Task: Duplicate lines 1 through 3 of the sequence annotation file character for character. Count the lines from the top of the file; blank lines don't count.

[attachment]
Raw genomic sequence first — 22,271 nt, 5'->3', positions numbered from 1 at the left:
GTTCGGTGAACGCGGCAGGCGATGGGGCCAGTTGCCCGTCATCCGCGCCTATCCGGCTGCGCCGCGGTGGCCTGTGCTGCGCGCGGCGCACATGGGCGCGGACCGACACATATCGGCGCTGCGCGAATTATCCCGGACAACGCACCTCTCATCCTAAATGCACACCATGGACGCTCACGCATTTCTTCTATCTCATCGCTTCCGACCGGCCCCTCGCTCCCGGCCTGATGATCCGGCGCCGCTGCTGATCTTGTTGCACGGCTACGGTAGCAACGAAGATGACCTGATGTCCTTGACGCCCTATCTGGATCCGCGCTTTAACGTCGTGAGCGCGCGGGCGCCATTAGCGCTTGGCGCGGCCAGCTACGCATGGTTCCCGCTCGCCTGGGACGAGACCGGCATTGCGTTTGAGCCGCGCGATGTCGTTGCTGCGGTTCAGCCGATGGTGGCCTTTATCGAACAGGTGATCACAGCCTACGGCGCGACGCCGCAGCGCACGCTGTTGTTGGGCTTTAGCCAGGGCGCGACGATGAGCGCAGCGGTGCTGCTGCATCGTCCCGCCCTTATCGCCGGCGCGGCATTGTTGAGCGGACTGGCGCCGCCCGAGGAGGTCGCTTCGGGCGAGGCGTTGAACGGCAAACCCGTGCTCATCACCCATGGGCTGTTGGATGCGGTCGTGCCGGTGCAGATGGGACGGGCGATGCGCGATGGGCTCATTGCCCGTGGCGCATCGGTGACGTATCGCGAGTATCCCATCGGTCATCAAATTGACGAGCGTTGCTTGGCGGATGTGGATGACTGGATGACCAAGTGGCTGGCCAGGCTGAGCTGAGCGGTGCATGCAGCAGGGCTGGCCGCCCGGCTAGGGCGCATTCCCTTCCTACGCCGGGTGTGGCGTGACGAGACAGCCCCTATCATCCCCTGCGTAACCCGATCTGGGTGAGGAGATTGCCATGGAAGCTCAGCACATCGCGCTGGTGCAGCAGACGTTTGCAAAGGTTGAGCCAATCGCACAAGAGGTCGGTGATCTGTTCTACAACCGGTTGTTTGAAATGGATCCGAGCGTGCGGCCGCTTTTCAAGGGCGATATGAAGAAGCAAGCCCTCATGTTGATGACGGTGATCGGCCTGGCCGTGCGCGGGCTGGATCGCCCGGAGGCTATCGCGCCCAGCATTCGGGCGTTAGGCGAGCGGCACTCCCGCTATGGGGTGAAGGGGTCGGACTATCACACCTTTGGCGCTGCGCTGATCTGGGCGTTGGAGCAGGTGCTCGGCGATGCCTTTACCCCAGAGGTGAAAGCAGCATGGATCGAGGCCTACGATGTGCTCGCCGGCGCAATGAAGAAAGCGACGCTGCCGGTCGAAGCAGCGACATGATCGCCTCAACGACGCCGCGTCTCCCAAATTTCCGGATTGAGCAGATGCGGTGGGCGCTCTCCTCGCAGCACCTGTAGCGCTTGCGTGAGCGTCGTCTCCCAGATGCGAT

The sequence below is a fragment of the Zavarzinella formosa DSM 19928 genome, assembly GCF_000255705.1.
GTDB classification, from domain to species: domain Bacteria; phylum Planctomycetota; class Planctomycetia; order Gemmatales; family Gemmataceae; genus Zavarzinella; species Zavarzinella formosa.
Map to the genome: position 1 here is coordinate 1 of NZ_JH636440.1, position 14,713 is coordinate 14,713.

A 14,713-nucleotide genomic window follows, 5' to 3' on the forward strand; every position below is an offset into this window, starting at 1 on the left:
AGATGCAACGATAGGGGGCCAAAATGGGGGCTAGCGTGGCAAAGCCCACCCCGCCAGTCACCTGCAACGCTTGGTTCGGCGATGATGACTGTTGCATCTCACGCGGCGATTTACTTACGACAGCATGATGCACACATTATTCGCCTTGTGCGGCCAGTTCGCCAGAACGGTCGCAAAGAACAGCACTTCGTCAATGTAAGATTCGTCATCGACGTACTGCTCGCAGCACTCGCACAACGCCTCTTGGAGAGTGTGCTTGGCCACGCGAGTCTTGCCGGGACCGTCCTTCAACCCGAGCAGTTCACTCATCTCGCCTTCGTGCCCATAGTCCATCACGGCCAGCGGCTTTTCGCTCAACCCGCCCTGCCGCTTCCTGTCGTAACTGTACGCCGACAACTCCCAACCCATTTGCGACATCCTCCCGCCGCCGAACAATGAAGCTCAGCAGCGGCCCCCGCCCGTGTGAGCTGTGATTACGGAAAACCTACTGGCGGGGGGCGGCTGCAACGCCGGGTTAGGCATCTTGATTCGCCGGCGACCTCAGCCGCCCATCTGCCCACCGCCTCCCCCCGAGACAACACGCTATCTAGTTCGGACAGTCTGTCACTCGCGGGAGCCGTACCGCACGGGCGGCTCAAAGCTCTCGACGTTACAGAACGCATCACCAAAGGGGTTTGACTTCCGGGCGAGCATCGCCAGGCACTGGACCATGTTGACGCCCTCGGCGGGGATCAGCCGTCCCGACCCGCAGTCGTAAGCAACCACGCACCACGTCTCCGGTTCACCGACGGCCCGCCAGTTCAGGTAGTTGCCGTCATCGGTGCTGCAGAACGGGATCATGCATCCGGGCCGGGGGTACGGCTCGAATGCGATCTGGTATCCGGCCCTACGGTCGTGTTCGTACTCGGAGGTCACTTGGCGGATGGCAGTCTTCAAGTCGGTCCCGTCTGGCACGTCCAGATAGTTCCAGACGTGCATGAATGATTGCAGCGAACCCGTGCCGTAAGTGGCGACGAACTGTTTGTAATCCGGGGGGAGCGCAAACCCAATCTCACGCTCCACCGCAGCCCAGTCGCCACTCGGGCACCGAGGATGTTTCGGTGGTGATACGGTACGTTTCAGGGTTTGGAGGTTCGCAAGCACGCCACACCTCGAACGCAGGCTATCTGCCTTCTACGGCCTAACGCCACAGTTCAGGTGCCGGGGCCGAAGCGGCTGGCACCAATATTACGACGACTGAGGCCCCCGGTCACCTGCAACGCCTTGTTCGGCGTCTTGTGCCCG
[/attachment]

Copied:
Raw genomic sequence first — 22,271 nt, 5'->3', positions numbered from 1 at the left:
GTTCGGTGAACGCGGCAGGCGATGGGGCCAGTTGCCCGTCATCCGCGCCTATCCGGCTGCGCCGCGGTGGCCTGTGCTGCGCGCGGCGCACATGGGCGCGGACCGACACATATCGGCGCTGCGCGAATTATCCCGGACAACGCACCTCTCATCCTAAATGCACACCATGGACGCTCACGCATTTCTTCTATCTCATCGCTTCCGACCGGCCCCTCGCTCCCGGCCTGATGATCCGGCGCCGCTGCTGATCTTGTTGCACGGCTACGGTAGCAACGAAGATGACCTGATGTCCTTGACGCCCTATCTGGATCCGCGCTTTAACGTCGTGAGCGCGCGGGCGCCATTAGCGCTTGGCGCGGCCAGCTACGCATGGTTCCCGCTCGCCTGGGACGAGACCGGCATTGCGTTTGAGCCGCGCGATGTCGTTGCTGCGGTTCAGCCGATGGTGGCCTTTATCGAACAGGTGATCACAGCCTACGGCGCGACGCCGCAGCGCACGCTGTTGTTGGGCTTTAGCCAGGGCGCGACGATGAGCGCAGCGGTGCTGCTGCATCGTCCCGCCCTTATCGCCGGCGCGGCATTGTTGAGCGGACTGGCGCCGCCCGAGGAGGTCGCTTCGGGCGAGGCGTTGAACGGCAAACCCGTGCTCATCACCCATGGGCTGTTGGATGCGGTCGTGCCGGTGCAGATGGGACGGGCGATGCGCGATGGGCTCATTGCCCGTGGCGCATCGGTGACGTATCGCGAGTATCCCATCGGTCATCAAATTGACGAGCGTTGCTTGGCGGATGTGGATGACTGGATGACCAAGTGGCTGGCCAGGCTGAGCTGAGCGGTGCATGCAGCAGGGCTGGCCGCCCGGCTAGGGCGCATTCCCTTCCTACGCCGGGTGTGGCGTGACGAGACAGCCCCTATCATCCCCTGCGTAACCCGATCTGGGTGAGGAGATTGCCATGGAAGCTCAGCACATCGCGCTGGTGCAGCAGACGTTTGCAAAGGTTGAGCCAATCGCACAAGAGGTCGGTGATCTGTTCTACAACCGGTTGTTTGAAATGGATCCGAGCGTGCGGCCGCTTTTCAAGGGCGATATGAAGAAGCAAGCCCTCATGTTGATGACGGTGATCGGCCTGGCCGTGCGCGGGCTGGATCGCCCGGAGGCTATCGCGCCCAGCATTCGGGCGTTAGGCGAGCGGCACTCCCGCTATGGGGTGAAGGGGTCGGACTATCACACCTTTGGCGCTGCGCTGATCTGGGCGTTGGAGCAGGTGCTCGGCGATGCCTTTACCCCAGAGGTGAAAGCAGCATGGATCGAGGCCTACGATGTGCTCGCCGGCGCAATGAAGAAAGCGACGCTGCCGGTCGAAGCAGCGACATGATCGCCTCAACGACGCCGCGTCTCCCAAATTTCCGGATTGAGCAGATGCGGTGGGCGCTCTCCTCGCAGCACCTGTAGCGCTTGCGTGAGCGTCGTCTCCCAGATGCGAT

The sequence below is a fragment of the Zavarzinella formosa DSM 19928 genome, assembly GCF_000255705.1.